My thoughts are beginning to be these: If I genuinely miss God, I will find Him. I will see Him in the little moments of life. I will feel Him in nature. I will hang on the words and praises coming from corporate worship on Sunday mornings. I will murmur prayers of gratitude as I drift off to sleep. But, on the flip side, if I am merely striving to "fit God in" or seeking to have a Christanized "quiet time" because "that's what Christian people do", then I'm missing it. When I am seeking that, I think that's when I begin to feel hollowed out. When I get caught in the net of striving, that's when I feel far off. When I make promises to the God of everything and who is so unimpressed with my fumbles and my to-do list, that's when I feel that my heart has been carved out and lost somewhere along the way.
We all know that not every day is going to be a mountain-top day. We know that not every day is going to carry with it sunshine and inspiration and boundless energy. There will be days when the linoleum is so shiny it hurts your eyes and days when you hope whatever your kid just put in his mouth wasn't too bad for him. I talk a lot about boundaries... I am a big fan of setting parameters for your life. I think you can do, you just don't have to do it all. I'm not saying it's a bad thing to sing in the choir (I love it!) or bake that apple pie for your man using Grandma's never-fail crust recipe. I'm not saying you shouldn't read your Bible and journal and join a Bible study. I'm merely saying: find out why you are doing these things. What's motivating you? If you are trying to do more so you can feel more holy, then I think you might end up feeling burnt out and burned up, frustrated and tired and unthankful. I know I do.
The truth is: God knows you. He made you, He loves you, He gave you that husband and those kids. You are not messed up. Your desire to write out to-do lists and find the best deal and make the days matter - that's from God. It's not separate from Him. Sometimes the outline of the woman in Proverbs gets a bad rap because we feel overwhelmed and annoyed by her. I think she's kind of like that woman we spot while we're out running errands: she's wearing a cute outfit, her hair is perfect, her make-up is flawless... and she's skinny (even after having like twenty kids!). And we feel frumpy and tired and our kid is throwing their Cheerios on the floor in aisle 5. We're uncomfortable around her, because deep down, we want to be her. We want to do it all and have a manicure, too, by golly! But that's the thing.... where are manicures in the Bible? I think our view of the woman that is put together and who is praiseworthy is really not all that Biblical.
We are insecure about the wrong things.
The passage in Proverbs talks about, first of all, the worth of a woman of character and how trusting and honored her husband is to have found her. There is an emphasis on the marriage relationship - it's not just a passing thing. Marriage is a big deal and I think it should be the first big deal, always. The more secure the husband and wife in the marriage, the kinder they are to one another, the happier and more at peace the children, the more happy the home life. This woman works hard for her family. She focuses on the things that matter: fearing God and in that, providing for her husband and children. She's wise with the checkbook and discerning about how she spends her time. I think she probably had some good boundaries, too.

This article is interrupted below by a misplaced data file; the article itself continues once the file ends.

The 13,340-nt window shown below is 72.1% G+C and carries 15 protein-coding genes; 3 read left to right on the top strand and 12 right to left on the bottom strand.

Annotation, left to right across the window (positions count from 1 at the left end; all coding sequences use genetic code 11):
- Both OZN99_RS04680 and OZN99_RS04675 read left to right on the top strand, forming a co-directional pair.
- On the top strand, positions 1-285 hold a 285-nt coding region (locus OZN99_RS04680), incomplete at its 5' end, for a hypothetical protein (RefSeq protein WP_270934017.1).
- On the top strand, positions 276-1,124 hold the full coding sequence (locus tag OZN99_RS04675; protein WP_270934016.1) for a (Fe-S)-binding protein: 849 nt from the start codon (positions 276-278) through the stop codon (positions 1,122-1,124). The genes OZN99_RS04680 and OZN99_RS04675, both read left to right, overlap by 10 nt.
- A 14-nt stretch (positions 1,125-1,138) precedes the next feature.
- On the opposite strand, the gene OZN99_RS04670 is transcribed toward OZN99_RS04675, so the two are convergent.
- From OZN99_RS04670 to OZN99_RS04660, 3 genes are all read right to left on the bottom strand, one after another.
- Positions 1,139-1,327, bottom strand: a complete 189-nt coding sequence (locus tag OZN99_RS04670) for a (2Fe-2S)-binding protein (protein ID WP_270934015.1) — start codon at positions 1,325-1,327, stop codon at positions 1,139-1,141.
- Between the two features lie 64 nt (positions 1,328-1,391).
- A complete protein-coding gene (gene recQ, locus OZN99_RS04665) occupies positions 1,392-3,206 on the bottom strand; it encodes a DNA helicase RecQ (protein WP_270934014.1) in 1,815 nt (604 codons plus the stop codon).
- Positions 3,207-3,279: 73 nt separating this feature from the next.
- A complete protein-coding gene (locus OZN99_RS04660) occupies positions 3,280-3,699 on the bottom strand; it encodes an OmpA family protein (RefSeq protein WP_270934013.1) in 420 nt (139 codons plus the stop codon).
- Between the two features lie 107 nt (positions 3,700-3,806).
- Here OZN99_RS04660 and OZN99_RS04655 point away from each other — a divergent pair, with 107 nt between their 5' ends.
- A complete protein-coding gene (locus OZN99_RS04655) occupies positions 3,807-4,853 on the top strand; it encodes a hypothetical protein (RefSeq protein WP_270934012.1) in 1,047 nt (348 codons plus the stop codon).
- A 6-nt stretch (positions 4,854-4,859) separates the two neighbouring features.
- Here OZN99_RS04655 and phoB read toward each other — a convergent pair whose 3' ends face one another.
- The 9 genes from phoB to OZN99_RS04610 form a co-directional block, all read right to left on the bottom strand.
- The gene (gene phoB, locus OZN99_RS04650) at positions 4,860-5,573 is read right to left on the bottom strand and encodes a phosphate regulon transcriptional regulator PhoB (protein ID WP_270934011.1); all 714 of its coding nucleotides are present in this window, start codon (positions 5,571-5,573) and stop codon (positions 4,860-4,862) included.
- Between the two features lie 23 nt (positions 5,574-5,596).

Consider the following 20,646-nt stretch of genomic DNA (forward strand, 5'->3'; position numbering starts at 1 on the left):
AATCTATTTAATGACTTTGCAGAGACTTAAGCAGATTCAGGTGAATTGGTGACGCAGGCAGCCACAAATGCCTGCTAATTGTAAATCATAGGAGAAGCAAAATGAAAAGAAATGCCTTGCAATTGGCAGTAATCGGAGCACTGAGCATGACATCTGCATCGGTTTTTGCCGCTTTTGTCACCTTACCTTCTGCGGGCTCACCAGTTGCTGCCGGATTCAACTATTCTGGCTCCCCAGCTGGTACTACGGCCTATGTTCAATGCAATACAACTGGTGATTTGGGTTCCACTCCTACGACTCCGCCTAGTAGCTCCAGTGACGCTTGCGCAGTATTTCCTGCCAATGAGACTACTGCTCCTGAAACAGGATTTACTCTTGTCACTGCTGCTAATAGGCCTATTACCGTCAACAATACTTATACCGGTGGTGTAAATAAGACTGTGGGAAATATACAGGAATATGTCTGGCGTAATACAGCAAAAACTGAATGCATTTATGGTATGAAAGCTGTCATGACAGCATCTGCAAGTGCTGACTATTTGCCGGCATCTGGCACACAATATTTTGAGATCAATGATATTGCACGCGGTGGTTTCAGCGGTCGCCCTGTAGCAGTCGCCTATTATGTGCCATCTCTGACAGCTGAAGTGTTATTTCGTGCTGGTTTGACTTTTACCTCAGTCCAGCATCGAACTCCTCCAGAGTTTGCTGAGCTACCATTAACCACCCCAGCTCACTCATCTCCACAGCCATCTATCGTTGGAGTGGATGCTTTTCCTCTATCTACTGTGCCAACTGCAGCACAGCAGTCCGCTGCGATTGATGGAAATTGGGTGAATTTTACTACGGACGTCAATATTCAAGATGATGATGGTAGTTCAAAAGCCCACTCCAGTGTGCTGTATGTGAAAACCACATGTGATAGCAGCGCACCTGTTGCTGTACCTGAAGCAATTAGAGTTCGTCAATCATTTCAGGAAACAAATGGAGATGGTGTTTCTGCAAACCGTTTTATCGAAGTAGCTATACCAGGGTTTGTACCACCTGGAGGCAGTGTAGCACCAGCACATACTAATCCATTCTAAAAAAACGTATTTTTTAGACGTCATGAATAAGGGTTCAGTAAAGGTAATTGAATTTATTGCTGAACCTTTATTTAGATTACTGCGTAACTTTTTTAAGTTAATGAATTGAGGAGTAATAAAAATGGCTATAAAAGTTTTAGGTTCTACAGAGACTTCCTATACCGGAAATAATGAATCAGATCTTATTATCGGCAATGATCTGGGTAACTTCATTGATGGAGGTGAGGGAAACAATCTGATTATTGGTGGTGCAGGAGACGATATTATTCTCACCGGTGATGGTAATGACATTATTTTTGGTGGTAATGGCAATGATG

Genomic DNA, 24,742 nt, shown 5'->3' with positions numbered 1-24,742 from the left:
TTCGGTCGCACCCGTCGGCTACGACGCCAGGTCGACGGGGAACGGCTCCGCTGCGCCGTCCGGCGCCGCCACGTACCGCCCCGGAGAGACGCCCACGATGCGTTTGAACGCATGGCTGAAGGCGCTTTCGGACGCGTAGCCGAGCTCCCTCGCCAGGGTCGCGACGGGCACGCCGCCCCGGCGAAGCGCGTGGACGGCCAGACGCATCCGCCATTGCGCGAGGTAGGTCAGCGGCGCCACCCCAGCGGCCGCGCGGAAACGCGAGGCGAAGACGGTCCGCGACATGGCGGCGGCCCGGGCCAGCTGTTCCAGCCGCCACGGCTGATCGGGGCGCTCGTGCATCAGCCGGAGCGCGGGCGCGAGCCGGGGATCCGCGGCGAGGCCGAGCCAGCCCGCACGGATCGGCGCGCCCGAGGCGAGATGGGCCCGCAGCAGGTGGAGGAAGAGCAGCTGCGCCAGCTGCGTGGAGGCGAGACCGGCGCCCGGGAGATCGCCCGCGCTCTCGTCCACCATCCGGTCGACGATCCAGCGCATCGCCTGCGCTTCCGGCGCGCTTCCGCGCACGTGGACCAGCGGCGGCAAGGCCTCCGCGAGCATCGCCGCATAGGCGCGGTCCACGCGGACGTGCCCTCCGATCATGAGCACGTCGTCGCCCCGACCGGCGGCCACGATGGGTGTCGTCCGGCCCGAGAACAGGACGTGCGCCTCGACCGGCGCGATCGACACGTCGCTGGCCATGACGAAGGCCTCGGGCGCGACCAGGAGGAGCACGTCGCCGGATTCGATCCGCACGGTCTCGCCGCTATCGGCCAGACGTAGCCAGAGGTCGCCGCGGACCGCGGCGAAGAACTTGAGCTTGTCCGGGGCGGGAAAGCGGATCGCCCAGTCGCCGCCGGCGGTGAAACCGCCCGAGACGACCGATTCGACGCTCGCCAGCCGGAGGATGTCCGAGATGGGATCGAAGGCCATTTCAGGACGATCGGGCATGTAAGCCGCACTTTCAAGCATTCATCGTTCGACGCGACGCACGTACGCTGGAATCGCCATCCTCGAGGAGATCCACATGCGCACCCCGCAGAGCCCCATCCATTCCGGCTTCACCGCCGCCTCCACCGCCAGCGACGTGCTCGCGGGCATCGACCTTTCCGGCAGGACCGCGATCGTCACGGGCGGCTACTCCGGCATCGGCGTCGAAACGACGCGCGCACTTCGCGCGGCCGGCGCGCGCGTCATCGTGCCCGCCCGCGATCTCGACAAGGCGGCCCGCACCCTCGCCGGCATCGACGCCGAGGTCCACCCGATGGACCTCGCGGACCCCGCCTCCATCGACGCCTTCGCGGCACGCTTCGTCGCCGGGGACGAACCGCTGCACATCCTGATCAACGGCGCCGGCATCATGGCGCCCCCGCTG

I don't think it's an either or thing. I am beginning to think sometimes that the things that God sees as holy and good aren't necessarily what we have been taught or pressured to believe are righteous. That, let's say, I spend the day loving my husband and children well, I take the time to talk to a friend and neatly put away the laundry, making my home a haven for all of us, but I don't spend an hour dissecting a verse or two of Genesis. This doesn't mean I don't pray or that I don't ponder the Scripture that I have tucked into my heart. I think it can all be wrapped up together. We just have to change our thinking about what is "acceptable".
This morning, while it was dark out and the coffee was still warm, I settled into my cushy couch to read some of my morning devotional while the little man played with his toys. I had barely gotten into the main idea of the passage before someone with bright blue eyes crawled over, scooting a book of baby animals under his hand. He pulled himself up to the couch, flopped the book onto my lap and smiled expectantly. I put aside my book, lifted my son onto my lap and read about how pigs oink and ducks quack... at least five times.
And you know... I think that was one of the best devotional times I've had in a long time.
"Then He told them what
they could expect for themselves:
"Anyone who intends to come
with me has to let me lead.
You're not in the
driver's seat... I am.
Don't run from suffering; embrace it.
Follow me and I'll show you how.
Self-help is no help at all.
Self-sacrifice is the way, my way,
to finding yourself, your true self.
What good would it do to get
everything you want and
lose you, the real you?..."
~ Luke 9:23-24, The Message